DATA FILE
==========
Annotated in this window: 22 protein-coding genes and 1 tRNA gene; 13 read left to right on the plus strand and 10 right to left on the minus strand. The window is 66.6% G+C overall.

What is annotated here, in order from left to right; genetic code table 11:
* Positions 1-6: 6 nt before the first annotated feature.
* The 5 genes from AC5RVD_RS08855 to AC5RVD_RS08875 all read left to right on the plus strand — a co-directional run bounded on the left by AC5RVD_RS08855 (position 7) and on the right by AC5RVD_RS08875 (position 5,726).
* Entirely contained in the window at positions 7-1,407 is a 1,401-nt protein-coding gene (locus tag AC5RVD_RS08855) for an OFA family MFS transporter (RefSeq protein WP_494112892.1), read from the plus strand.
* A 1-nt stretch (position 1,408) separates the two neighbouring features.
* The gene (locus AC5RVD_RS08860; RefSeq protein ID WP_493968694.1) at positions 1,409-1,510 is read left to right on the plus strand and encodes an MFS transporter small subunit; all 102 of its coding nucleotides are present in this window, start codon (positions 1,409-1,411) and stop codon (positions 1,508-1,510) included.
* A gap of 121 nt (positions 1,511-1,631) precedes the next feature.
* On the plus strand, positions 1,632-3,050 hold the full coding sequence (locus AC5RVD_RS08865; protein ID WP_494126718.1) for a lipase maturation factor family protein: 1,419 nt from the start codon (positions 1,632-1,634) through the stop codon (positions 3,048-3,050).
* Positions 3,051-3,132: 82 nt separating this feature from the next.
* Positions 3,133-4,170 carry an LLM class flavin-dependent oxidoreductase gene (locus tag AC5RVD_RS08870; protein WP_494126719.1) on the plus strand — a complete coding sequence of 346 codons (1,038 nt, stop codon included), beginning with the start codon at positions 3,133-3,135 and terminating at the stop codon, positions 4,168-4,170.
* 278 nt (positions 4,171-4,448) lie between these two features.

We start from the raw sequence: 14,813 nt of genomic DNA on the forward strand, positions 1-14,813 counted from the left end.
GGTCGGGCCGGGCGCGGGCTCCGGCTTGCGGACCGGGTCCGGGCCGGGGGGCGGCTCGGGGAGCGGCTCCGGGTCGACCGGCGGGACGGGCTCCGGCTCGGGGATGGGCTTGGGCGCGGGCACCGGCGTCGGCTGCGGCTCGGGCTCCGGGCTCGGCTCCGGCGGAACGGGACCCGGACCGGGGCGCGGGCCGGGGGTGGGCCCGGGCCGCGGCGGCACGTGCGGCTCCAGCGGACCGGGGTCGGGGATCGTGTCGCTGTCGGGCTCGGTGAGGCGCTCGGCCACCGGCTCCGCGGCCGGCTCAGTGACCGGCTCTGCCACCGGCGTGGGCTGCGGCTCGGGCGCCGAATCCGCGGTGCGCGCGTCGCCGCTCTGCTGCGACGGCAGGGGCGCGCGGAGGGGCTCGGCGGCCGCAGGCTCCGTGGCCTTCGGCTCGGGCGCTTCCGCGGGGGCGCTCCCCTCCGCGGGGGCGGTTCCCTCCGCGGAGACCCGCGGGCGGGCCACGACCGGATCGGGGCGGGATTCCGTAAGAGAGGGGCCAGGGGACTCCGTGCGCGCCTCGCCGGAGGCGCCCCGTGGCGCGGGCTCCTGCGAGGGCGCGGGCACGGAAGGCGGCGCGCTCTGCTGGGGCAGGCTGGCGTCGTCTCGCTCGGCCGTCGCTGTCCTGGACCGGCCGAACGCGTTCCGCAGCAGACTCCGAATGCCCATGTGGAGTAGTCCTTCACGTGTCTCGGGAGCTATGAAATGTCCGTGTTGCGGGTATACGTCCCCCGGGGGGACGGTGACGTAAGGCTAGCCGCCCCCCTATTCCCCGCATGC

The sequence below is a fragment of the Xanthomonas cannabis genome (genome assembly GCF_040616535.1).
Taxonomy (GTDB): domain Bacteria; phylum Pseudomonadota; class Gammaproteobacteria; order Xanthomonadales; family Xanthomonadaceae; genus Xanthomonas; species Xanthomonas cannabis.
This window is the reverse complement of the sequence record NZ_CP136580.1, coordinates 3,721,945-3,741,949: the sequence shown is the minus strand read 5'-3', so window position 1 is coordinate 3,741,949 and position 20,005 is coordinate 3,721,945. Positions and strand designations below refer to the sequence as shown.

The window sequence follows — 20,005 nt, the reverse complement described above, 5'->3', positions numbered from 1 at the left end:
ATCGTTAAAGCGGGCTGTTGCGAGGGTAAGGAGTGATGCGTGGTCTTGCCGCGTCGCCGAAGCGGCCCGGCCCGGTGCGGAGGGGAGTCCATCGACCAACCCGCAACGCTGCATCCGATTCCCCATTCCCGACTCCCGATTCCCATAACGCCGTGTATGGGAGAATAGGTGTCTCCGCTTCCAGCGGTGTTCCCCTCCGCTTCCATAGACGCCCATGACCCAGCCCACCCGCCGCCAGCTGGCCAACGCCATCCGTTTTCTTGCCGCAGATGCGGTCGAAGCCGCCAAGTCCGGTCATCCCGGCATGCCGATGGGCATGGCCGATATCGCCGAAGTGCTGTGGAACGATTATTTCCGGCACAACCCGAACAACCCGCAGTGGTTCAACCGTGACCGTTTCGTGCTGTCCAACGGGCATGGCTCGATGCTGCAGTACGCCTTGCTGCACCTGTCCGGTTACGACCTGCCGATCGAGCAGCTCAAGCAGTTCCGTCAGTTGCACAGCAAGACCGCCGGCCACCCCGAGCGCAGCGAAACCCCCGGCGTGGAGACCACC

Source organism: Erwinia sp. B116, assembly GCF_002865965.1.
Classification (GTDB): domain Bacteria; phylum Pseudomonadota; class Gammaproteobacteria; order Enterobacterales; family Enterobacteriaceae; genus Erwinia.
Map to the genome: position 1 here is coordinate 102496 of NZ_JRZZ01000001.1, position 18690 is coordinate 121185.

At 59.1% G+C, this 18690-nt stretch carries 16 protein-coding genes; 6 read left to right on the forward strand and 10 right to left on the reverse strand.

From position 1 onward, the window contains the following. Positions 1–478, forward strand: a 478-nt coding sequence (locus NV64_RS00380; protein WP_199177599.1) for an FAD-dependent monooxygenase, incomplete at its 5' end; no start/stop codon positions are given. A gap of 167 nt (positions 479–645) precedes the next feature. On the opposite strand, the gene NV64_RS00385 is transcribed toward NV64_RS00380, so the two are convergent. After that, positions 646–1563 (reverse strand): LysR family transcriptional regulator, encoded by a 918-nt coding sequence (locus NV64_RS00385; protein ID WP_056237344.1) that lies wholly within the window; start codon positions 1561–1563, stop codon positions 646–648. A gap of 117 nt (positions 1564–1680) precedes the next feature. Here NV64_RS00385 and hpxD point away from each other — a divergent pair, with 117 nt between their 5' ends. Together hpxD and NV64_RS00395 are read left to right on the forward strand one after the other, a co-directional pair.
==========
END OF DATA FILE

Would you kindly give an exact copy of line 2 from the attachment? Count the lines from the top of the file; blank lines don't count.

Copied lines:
What is annotated here, in order from left to right; genetic code table 11: